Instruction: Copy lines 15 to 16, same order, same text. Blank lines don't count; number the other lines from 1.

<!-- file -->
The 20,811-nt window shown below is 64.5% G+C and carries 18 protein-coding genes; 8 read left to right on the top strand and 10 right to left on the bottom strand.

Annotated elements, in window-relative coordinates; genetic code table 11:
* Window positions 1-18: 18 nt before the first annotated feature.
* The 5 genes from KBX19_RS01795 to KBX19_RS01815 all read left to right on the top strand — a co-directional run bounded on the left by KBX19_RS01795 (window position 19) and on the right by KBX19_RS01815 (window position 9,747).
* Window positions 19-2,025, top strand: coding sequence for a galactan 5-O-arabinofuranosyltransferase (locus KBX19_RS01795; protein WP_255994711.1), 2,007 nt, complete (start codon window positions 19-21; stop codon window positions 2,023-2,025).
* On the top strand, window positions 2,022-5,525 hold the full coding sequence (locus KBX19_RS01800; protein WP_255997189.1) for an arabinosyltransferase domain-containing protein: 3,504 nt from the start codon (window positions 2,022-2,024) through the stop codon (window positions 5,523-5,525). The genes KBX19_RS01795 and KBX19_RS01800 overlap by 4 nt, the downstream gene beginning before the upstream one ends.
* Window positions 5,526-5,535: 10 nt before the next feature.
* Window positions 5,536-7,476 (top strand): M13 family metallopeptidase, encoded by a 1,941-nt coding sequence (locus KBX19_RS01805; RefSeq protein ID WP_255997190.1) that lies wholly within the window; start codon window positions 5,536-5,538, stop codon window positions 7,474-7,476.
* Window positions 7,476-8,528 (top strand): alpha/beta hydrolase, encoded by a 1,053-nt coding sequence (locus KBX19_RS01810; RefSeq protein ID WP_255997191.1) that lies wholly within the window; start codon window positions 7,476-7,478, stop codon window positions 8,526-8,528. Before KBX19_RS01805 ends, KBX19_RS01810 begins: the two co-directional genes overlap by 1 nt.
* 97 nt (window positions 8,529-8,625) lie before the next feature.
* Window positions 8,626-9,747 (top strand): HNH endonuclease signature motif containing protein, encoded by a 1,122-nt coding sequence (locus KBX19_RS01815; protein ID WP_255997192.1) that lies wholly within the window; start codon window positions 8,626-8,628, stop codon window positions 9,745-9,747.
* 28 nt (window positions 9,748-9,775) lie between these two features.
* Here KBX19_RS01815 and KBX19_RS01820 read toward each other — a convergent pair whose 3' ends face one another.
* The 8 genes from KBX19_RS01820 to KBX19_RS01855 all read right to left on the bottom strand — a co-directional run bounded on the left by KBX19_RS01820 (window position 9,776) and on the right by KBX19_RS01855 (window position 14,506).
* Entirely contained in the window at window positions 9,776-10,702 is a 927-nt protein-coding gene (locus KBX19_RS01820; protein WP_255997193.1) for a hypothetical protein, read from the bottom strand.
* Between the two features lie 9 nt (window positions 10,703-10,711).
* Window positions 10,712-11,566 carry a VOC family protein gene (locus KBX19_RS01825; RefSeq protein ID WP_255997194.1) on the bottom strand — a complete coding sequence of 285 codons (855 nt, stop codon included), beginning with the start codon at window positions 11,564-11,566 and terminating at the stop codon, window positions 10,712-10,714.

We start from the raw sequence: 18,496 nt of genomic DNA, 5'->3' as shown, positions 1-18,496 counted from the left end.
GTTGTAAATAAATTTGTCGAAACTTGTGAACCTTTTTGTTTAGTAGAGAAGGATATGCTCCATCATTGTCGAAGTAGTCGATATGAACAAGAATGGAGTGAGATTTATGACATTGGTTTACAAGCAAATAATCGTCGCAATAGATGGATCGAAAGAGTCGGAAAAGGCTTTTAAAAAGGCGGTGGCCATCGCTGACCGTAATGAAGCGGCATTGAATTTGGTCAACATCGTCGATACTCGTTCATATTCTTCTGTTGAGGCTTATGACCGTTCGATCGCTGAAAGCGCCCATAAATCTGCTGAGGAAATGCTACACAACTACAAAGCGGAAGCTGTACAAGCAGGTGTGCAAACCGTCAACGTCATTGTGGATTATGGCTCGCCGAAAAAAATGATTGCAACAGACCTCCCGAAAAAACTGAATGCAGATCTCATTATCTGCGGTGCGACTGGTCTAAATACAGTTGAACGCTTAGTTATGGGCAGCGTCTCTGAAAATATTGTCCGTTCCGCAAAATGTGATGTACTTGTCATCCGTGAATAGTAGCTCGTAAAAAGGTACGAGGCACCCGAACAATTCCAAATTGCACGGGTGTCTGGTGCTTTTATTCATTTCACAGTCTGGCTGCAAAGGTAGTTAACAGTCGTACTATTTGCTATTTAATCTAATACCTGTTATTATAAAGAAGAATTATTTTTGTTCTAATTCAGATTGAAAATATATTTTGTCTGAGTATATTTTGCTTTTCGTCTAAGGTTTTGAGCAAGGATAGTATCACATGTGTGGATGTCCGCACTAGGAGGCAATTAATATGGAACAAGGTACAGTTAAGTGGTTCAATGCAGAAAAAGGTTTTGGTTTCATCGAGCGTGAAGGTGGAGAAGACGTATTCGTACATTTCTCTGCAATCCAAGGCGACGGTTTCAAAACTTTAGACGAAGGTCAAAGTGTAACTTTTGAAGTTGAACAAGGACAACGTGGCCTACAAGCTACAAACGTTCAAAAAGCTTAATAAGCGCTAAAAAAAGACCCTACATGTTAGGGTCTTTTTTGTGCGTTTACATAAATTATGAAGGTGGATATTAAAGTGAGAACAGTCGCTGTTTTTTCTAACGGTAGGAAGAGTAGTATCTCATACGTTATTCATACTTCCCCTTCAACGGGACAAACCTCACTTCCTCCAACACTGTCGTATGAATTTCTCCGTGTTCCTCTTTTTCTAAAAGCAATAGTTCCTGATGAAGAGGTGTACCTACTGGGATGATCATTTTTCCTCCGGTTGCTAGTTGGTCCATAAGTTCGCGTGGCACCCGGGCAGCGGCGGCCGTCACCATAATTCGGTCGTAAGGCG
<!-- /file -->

* Entirely contained in the window at window positions 9,776-10,702 is a 927-nt protein-coding gene (locus KBX19_RS01820; protein WP_255997193.1) for a hypothetical protein, read from the bottom strand.
* Between the two features lie 9 nt (window positions 10,703-10,711).